Ace Your AP United States History Test

Ace Your AP United States History Test

The second-most popular Advanced Placement Exam in 2013 was Advanced Placement United States History, which was just slightly less popular than the Advanced Placement English Language Test.[1] The course’s curriculum introduces the student to the US’s major historical themes and events. Because this class is widely taken among AP students, this post will focus on some advice that I normally give my students to prepare for the exam.

A good AP United States History student should be attentive in class and write detailed notes during their teacher’s lecture. The teacher is an expert on American history and can provide many major insights and analyses that you will not necessarily get when reading the textbook that accompanies the class. United States History is a discipline with varying opinions and emphases on differing events.

A teacher may have done in-depth research into the Proclamation of 1763 and its ramifications for the United States, and therefore can provide the student with insights that may not be found in a typical textbook. Their research will enrich a student’s understanding of the event that can be later written on the AP US History Essay portion of the exam. Moreover, tutors like me who were United States History majors may also have done intense research into American History topics, and can add analytical perspectives to a student’s understandings of US History that could not necessarily be found in any textbook or Prep-book.

That is not to say that the student should not read the textbook, they certainly should. Reading the textbook will help the student to understand the narrative arc of United States History. In fact, I often advise students to read their chapters more than once before the AP Exam, because it will help them remember the sequence of major events. While reading their textbook, they should take special note of any pictures or documents in the textbook, because these primary sources will likely be referenced in either the Multiple Choice or the Essay Portion of the exam. It may be helpful for the one to write an analysis of several of these primary sources as practice for the AP Exam’s questions of interpretation.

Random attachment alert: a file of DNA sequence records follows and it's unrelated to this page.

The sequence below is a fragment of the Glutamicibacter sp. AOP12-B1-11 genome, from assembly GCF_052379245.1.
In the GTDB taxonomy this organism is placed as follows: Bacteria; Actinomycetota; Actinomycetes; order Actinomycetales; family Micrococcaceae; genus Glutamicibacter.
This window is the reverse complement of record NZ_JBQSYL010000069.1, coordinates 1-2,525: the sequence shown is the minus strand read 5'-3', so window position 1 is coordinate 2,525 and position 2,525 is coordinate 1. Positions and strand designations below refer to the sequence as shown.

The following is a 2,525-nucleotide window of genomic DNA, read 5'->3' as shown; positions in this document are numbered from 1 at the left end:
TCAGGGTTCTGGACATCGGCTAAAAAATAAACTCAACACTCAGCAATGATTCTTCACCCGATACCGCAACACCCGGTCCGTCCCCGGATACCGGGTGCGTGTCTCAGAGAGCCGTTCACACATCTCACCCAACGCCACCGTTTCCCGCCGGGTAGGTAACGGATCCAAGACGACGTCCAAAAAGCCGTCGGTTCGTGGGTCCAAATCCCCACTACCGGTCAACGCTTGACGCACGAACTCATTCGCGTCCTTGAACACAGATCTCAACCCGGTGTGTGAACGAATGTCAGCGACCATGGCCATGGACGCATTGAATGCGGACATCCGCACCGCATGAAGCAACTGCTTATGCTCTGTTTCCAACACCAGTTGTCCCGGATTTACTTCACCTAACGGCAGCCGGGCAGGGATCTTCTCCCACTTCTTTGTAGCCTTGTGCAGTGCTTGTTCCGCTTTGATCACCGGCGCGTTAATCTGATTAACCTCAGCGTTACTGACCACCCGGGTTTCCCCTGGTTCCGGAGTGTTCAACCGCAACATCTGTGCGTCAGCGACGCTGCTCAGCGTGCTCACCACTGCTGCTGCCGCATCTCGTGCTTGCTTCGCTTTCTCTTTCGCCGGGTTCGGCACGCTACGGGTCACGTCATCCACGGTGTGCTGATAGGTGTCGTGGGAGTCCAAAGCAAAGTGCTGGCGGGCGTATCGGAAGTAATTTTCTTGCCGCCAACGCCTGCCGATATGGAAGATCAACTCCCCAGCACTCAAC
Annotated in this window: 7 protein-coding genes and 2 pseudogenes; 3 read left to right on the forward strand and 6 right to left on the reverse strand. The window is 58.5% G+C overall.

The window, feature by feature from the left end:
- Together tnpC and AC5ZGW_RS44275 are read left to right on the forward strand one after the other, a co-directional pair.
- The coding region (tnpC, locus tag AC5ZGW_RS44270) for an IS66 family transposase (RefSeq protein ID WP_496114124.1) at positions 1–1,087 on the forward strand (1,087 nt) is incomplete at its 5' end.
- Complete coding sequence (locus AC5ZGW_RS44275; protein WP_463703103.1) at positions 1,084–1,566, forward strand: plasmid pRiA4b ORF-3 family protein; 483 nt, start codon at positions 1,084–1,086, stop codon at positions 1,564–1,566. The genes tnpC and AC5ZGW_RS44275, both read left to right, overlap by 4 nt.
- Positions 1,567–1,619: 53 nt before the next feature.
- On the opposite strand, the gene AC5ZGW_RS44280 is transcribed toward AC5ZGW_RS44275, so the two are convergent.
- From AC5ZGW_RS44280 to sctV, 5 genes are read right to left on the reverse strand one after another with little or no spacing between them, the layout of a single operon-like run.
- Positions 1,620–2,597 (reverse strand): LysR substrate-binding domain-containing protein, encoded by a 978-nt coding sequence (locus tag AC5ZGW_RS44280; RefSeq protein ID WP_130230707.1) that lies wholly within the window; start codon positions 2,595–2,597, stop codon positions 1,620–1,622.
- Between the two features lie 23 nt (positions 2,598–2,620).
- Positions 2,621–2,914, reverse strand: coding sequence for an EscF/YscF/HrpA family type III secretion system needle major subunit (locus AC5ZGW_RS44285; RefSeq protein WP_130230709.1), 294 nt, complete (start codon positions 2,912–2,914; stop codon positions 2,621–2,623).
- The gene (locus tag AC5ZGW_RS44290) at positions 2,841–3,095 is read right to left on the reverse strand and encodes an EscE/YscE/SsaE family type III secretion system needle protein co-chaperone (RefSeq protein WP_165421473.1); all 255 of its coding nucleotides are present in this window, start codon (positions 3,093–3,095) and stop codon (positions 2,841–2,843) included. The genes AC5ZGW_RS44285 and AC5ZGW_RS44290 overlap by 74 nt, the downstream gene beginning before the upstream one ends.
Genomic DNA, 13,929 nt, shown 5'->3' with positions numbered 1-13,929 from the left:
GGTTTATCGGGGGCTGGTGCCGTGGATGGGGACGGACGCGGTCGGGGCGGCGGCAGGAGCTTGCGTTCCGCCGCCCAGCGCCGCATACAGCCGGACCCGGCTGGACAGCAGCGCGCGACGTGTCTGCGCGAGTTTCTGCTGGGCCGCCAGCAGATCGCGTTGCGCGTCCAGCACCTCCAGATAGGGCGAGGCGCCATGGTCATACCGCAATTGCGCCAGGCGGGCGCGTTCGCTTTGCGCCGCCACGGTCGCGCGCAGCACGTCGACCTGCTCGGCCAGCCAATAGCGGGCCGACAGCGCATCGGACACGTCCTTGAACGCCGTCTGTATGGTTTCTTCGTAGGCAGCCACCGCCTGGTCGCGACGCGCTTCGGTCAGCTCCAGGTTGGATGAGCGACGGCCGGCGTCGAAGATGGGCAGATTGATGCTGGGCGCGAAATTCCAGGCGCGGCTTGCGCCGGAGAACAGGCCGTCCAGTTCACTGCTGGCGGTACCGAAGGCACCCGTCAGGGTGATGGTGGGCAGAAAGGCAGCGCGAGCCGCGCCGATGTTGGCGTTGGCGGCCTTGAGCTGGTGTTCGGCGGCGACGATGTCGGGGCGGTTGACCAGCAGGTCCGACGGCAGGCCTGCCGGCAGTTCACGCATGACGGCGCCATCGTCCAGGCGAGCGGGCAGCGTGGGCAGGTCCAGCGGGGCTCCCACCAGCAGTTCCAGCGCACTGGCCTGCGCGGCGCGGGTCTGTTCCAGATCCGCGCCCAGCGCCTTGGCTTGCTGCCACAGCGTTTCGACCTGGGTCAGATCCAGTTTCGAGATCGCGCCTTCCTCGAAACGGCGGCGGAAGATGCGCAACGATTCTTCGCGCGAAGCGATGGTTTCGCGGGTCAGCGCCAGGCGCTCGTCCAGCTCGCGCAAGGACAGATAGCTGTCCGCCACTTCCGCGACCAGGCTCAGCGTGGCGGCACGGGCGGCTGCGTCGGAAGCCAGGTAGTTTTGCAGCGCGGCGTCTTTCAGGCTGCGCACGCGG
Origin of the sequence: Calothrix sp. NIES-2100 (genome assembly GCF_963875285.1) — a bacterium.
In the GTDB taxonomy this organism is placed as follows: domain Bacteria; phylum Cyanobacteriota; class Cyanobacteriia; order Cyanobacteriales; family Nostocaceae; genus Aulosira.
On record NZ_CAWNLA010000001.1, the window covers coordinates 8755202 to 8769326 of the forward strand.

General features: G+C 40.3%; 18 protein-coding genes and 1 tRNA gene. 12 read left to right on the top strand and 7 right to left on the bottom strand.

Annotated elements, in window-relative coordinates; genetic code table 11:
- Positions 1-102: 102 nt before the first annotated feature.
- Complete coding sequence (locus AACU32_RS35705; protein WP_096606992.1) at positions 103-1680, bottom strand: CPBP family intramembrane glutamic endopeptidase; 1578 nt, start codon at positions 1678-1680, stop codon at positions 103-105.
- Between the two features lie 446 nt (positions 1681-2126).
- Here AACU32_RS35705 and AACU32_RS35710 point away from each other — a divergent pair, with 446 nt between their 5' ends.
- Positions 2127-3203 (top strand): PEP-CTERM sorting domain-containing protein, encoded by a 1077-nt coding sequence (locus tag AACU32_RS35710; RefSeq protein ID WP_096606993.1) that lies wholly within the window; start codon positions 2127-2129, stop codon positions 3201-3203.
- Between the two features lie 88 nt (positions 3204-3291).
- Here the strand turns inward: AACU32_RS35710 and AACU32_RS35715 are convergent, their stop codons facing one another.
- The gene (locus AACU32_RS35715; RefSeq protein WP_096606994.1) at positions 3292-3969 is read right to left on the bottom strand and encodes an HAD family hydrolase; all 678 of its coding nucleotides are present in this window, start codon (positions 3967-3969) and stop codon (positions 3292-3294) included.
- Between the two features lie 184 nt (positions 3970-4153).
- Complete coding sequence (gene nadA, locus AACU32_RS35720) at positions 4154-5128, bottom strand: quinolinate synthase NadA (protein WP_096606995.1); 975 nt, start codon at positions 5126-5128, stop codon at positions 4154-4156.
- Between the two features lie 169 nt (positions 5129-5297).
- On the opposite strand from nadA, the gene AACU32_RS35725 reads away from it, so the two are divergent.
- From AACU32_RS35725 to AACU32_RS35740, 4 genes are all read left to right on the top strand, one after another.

Students should also try to immerse themselves into US history. They should read classic American history novels, like The Scarlet Letter, Huckleberry Finn, Moby Dick, The Grapes of Wrath, and The Great Gatsby. By understanding the characters found in these books, students will have a greater personal grasp of history.

Students who take these steps will be prepared to ace their AP US History Test!

[1] “10 Most (and Least) Popular Advanced Placement (AP) Subjects.” Education by the Numbers.org. 2014. Web. 15 Apr. 2016. <http://educationbythenumbers.org/content/10-least-popular-advanced-placement-ap-subjects_930/>.

About Rachel

rachel-close-up-good-pic (183x200)

I have always been a proud “nerd.” When I could, I always helped my friends with their homework because I just loved to teach them how to think about the world differently. In particular, history and writing have always been my specialties. When I was a little girl, my aspiration was to one day be a history professor! I hope to begin Master’s classes in the field of education and continue to be fascinated by changing technology in the classroom and different ways of engaging my students’ creativity!
 
Honors and awards: Phi Beta Kappa, Highest Honors in History Honors Program at Emory, Recipient of the Theodore H. Jack Award, Phi Alpha Theta, Pi Sigma Alpha, Dean’s List at Emory.

Leave a Reply